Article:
Magasanik would become an influential mentor, encouraging Gottesman to study bacterial genetics for her graduate studies. Magasanik said she might consider working in the laboratory of Ethan Singer or Jon Beckwith. She would decide to pursue her interests in bacterial genetics in the laboratory of a young faculty who would one day become one of the world’s most famous bacterial geneticists, Jon Beckwith, at Harvard Medical School in Boston.

4) Gottesman worked with Jon Beckwith. What was her area of investigation, and what did she find?

After graduating from Harvard Radcliffe with her undergraduate degree in biochemistry, Gottesman took the advice of Boris Magasanik and applied to graduate school at Harvard’s medical school in Boston to study under Jon Beckwith. At Harvard’s department of bacteriology and immunology, Beckwith had just started his new research laboratory and had been there just a few years. Beckwith had collaborated with Ethan Signer at the Pasteur Institute in Paris. The duo had discovered how to use transposition to clone genes encoding lactose metabolism machinery from Escherichia coli bacteria elsewhere in the genome near the genetic insertion site for a phage virus called Φ80.

Afterward, before Gottesman had arrived at the Beckwith lab in 1969, two of his postdoctoral fellows, Karen Ippen and Jim Shapiro, had just discovered that they could use the same transposition method of gene jumping to move the genes from bacteria to a phage. The genes encoding a lactose-fermenting enzyme, called β-galactosidase, and a transporter, called permease, were transposed from the Escherichia coli genome into a specific location near the galactose metabolizing genes of the bacterium using the phage lambda (λ) insertion site as a gene marker. At the time, this sort of work garnered plenty of newspaper headlines because it was the first time that any investigator had isolated a known gene, the one for β-galactosidase, from the genome of a bacterium. The identified gene could be visualized as a piece of DNA using an electron microscope. See Figure 2.

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Figure 2. Electron micrograph of a phage λ viral particle, known as the Escherichia virus Lambda species.

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When Gottesman entered the Beckwith laboratory in Boston, she got to work as a new graduate student. She invoked the newly established technique of using bacteria and phage viruses to transpose genes from one location of the Escherichia coli genome to another locus. Gottesman had chosen to work with the genes encoding utilization of the amino acid threonine and a lump of sugar called arabinose.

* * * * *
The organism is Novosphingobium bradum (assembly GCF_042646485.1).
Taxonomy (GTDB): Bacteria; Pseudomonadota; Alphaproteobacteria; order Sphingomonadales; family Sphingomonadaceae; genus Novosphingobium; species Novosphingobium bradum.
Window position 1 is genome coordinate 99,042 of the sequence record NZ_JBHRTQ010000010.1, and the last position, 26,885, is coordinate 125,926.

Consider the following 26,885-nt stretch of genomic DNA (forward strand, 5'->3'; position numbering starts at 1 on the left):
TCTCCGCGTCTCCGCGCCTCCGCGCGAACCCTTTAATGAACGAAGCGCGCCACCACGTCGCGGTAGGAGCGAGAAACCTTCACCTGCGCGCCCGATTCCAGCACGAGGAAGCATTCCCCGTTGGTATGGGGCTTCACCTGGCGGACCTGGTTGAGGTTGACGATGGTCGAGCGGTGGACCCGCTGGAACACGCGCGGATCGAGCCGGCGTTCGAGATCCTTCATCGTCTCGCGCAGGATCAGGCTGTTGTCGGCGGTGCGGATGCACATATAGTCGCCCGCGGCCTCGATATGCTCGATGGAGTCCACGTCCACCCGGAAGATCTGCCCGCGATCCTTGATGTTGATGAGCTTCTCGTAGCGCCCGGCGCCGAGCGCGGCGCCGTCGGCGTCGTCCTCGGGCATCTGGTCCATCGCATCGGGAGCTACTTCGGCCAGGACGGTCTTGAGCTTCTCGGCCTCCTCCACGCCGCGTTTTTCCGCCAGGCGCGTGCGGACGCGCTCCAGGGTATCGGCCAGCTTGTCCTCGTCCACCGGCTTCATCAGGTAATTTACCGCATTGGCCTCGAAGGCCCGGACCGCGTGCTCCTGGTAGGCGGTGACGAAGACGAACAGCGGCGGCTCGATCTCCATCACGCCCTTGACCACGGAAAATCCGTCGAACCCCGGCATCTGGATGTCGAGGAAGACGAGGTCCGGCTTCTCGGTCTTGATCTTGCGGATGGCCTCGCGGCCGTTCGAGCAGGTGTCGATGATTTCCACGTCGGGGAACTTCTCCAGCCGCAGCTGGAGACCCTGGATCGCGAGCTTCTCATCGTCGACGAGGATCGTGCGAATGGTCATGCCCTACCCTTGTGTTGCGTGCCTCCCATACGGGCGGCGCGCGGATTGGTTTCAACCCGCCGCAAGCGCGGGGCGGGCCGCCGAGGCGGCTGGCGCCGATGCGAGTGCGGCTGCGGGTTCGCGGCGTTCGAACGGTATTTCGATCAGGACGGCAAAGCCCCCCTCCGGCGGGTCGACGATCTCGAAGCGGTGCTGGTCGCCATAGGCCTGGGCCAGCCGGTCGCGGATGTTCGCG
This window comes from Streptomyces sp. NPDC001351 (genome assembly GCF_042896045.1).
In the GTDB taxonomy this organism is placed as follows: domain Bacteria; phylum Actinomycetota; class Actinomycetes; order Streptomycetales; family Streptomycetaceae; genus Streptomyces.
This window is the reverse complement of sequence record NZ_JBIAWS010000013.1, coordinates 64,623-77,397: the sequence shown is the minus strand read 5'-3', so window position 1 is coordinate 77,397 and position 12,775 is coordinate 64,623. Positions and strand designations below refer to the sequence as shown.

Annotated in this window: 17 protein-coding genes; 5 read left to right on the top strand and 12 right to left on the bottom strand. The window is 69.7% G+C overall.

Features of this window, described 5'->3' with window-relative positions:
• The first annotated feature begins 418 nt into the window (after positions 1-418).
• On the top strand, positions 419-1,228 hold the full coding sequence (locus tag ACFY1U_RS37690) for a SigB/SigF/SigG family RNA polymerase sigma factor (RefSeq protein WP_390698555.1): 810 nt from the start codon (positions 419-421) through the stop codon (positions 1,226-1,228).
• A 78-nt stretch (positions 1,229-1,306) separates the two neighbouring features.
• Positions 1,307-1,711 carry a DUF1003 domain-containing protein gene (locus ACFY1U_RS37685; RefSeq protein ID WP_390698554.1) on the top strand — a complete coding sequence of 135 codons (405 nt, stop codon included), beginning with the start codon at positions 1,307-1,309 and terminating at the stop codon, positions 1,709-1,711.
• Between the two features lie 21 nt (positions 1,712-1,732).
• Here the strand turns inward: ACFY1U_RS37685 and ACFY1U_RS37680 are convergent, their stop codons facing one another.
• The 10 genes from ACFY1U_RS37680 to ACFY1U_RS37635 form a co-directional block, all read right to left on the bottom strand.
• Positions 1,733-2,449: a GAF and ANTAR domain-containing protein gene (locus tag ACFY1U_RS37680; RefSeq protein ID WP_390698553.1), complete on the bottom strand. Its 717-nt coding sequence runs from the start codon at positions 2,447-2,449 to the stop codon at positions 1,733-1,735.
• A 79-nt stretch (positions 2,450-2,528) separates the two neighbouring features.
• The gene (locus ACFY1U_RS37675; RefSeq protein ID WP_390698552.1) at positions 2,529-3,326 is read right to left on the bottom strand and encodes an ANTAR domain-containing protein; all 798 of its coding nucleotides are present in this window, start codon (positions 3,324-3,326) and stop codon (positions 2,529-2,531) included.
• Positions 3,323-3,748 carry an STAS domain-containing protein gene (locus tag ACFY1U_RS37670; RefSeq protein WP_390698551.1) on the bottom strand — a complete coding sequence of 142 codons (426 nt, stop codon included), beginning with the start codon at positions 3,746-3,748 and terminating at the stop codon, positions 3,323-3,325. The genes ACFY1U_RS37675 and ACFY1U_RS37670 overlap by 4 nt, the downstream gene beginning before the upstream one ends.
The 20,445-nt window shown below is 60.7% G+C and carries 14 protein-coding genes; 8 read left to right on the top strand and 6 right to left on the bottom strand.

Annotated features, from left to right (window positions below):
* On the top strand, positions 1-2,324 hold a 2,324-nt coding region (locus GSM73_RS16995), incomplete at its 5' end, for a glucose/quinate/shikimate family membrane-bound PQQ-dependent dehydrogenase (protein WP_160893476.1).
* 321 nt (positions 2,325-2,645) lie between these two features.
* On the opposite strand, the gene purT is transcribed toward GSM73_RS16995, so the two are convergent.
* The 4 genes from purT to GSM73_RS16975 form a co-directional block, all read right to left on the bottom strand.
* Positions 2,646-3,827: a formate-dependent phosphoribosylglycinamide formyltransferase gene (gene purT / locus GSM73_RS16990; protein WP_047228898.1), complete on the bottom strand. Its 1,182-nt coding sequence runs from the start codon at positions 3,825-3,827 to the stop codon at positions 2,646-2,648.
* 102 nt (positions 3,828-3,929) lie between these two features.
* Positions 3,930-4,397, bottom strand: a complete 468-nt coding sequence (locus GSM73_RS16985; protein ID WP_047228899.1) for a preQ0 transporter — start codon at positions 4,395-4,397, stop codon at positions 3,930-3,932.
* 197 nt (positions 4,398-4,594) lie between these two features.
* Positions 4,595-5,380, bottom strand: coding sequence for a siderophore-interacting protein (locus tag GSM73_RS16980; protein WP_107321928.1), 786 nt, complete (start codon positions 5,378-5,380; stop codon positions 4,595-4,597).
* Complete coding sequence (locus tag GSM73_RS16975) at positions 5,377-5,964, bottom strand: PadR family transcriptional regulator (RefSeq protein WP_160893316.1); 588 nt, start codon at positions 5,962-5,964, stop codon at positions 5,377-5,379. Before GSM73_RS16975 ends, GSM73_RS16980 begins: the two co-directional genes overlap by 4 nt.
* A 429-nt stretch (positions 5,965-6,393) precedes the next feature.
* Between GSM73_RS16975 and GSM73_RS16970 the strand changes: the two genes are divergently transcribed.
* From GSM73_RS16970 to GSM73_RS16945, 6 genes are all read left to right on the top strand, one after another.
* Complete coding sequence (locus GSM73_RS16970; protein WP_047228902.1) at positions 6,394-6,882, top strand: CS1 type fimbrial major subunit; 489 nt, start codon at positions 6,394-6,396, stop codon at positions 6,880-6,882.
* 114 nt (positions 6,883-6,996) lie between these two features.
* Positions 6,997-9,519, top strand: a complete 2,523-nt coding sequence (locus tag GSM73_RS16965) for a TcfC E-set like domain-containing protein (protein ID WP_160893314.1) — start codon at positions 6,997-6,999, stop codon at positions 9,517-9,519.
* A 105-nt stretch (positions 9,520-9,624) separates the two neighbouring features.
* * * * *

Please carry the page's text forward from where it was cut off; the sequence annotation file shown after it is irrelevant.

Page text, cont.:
In the Harvard laboratory at Boston, Gottesman used a genetic element called F for the fertility factor, which can insert by conjugation into the bacterial genome to produce an episome, an integrated genetic component. Using this jumping gene system, called F-thr-ara episome, isolated clones of Escherichia coli in which the thr and ara genes moved to another genomic location, in the insertion site for the phage called T1 and near the attachment site of phage Φ80.

Once the F-thr-ara episome had undergone its genome inserting process, another jumping gene phenomenon, Gottesman isolated the new Escherichia coli strain in pure culture. With its new insertion, the F-thr-ara episome, in its new place, she was ready for the next phase of her Ph.D. project. Next, Gottesman used the newly acquired bacterial strain to isolate a transducing-defective phage Φ80 strain that harbored the arabinose metabolizing machinery. The new directed-transposition method showed great promise in generating phages with desirable genes, like sugar metabolizing enzymes. It would prove to be a valuable genetic engineering tool for molecular biologists. The new finding would permit the study of the gene regulatory systems involved in arabinose metabolism.

Gottesman’s work in Beckwith’s laboratory would start a revolution in our understanding of gene regulation. Afterward, it would be discovered that the Ara system, an operon that controlled arabinose metabolism that Gottesman studied, was regulated positively, with metabolizing genes turned on in the presence of arabinose sugar. See Figure 3. A negative regulation mechanism would be found, too. It involved DNA looping around to prevent RNA polymerase from having access to its transcription promoter.

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Figure 3. Model of the chemical structure of arabinose.

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5) Gottesman seems to have made her career in the area of biological regulation and enzymes. What is going on in the human cell?